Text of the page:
the olive



Hoffmanns. & Link

pronounced: oh-lee-AY-see-eye

the olive family


The name of the type genus, Olea, is the Latin name for the olive and for its oil. The plants of this family are woody, mostly trees and shrubs, and a few lianas. Some of the shrubs are scandent, and climb by scrambling into other vegetation. The leaves are almost always opposite, may be simple or pinnately compound, and are without stipules. Their blades are pinnately veined, and the margins can be serrate, dentate or entire. Evergreen species predominate in warm temperate and tropical surroundings, and deciduous species in colder regions. The flowers are most often bisexual, occurring in racemes or panicles. They are often fragrant. There are 2 stamens, inserted in the corolla tube and alternate with the corolla lobes. The stigmas have 2 lobes. There is a compound pistil with 2 carpels, the ovary is superior with 2 locules, and there are usually 2 ovules per locule. The fruit can be a berry, drupe, capsule or samara.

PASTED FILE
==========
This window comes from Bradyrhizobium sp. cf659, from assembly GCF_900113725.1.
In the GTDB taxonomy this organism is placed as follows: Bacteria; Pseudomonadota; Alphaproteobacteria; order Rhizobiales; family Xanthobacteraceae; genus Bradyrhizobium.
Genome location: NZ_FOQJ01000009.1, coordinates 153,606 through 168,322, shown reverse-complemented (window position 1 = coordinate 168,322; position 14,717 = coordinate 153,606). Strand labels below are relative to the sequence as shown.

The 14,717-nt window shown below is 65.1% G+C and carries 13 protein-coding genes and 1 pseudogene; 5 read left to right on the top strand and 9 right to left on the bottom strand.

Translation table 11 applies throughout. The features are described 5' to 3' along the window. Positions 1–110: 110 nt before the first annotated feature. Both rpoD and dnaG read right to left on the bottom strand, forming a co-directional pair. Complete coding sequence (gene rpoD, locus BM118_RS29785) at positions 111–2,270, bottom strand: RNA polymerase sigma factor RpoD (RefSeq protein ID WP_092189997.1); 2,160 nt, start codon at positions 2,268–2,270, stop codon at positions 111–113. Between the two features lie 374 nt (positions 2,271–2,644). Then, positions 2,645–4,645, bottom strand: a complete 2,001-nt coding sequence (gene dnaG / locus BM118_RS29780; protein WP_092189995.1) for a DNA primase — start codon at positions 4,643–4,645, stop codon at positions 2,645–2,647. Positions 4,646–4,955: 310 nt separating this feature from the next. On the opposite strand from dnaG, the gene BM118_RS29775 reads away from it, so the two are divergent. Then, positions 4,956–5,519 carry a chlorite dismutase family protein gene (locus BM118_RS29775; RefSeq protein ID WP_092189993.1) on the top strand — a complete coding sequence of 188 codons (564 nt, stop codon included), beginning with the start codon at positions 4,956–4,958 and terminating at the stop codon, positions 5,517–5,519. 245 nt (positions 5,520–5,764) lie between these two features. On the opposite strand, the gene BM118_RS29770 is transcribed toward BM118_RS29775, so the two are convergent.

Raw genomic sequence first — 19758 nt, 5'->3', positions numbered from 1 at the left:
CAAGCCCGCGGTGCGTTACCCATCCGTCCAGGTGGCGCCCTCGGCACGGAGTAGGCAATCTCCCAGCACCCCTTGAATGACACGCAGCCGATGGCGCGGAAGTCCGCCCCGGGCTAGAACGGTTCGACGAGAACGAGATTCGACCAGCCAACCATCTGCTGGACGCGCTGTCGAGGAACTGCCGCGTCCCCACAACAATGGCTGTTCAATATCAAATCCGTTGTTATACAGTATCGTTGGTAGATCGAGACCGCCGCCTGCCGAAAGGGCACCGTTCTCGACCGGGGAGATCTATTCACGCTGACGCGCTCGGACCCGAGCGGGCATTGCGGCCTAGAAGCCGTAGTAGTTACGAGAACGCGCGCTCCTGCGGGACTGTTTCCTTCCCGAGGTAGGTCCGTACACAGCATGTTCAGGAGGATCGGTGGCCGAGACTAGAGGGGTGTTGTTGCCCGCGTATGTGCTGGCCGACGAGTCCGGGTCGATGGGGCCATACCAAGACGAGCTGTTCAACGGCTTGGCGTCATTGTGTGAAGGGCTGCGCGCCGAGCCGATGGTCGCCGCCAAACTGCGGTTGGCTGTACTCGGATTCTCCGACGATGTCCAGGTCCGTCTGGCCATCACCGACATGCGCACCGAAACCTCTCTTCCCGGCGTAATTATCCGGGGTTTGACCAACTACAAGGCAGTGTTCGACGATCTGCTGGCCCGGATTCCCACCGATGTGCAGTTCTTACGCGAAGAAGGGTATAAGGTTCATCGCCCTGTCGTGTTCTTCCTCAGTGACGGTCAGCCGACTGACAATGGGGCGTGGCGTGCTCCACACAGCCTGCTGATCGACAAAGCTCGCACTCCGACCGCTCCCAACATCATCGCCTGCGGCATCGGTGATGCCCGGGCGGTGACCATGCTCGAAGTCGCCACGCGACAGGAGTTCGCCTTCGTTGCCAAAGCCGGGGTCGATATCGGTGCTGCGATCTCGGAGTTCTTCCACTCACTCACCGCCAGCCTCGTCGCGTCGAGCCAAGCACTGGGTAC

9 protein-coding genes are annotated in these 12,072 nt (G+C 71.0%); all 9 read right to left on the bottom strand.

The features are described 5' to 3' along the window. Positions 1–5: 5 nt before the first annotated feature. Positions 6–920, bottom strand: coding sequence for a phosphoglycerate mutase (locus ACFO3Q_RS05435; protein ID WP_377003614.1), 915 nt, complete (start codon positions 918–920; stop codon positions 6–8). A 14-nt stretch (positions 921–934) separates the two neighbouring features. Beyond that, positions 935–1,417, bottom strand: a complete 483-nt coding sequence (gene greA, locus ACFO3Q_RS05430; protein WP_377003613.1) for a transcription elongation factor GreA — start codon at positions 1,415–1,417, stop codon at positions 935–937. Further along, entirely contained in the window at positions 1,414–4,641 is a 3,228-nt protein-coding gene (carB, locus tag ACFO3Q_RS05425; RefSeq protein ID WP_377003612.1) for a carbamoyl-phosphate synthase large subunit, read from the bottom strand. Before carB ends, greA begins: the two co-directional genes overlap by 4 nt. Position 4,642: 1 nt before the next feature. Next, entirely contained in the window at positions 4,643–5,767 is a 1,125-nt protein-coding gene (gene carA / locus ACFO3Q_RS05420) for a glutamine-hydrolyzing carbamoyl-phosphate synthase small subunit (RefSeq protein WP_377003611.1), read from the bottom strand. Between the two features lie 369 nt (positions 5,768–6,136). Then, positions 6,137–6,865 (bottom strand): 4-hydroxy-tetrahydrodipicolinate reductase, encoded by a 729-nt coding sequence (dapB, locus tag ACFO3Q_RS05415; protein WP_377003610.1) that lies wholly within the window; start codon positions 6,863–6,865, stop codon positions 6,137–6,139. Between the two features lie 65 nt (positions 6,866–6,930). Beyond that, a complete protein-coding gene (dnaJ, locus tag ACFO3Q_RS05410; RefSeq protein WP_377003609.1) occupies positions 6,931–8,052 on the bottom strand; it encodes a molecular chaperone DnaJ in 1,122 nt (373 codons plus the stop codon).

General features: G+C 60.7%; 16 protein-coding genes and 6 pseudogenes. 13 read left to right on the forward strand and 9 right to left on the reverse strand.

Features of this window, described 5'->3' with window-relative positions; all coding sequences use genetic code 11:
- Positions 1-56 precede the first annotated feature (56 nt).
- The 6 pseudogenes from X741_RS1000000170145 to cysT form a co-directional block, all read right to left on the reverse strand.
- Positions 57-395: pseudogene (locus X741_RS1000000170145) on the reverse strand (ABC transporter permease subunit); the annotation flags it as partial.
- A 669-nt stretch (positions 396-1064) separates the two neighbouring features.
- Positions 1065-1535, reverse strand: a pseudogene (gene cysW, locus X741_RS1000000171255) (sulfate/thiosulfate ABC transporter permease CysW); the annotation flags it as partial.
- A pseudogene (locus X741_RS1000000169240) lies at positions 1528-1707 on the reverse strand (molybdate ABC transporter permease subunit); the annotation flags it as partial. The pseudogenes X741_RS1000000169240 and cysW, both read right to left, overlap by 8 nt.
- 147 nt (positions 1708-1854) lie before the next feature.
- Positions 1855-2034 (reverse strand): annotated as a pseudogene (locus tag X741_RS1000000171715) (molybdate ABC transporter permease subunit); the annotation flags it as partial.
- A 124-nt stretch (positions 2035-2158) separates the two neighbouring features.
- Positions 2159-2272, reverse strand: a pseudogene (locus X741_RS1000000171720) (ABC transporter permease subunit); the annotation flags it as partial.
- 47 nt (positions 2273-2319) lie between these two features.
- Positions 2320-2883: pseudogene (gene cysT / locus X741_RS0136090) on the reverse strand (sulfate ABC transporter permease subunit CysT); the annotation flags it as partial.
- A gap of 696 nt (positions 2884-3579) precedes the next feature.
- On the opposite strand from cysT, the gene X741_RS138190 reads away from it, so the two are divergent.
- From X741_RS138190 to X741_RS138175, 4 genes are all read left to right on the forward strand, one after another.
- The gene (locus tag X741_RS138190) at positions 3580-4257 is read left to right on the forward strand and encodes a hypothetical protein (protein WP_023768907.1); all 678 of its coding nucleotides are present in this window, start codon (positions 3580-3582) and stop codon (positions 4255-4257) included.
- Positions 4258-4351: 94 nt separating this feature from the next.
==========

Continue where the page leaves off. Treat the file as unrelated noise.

Illustration by Franz Eugen Köhler, Köhler's Medizinal-Pflanzen , via Wikimedia Commons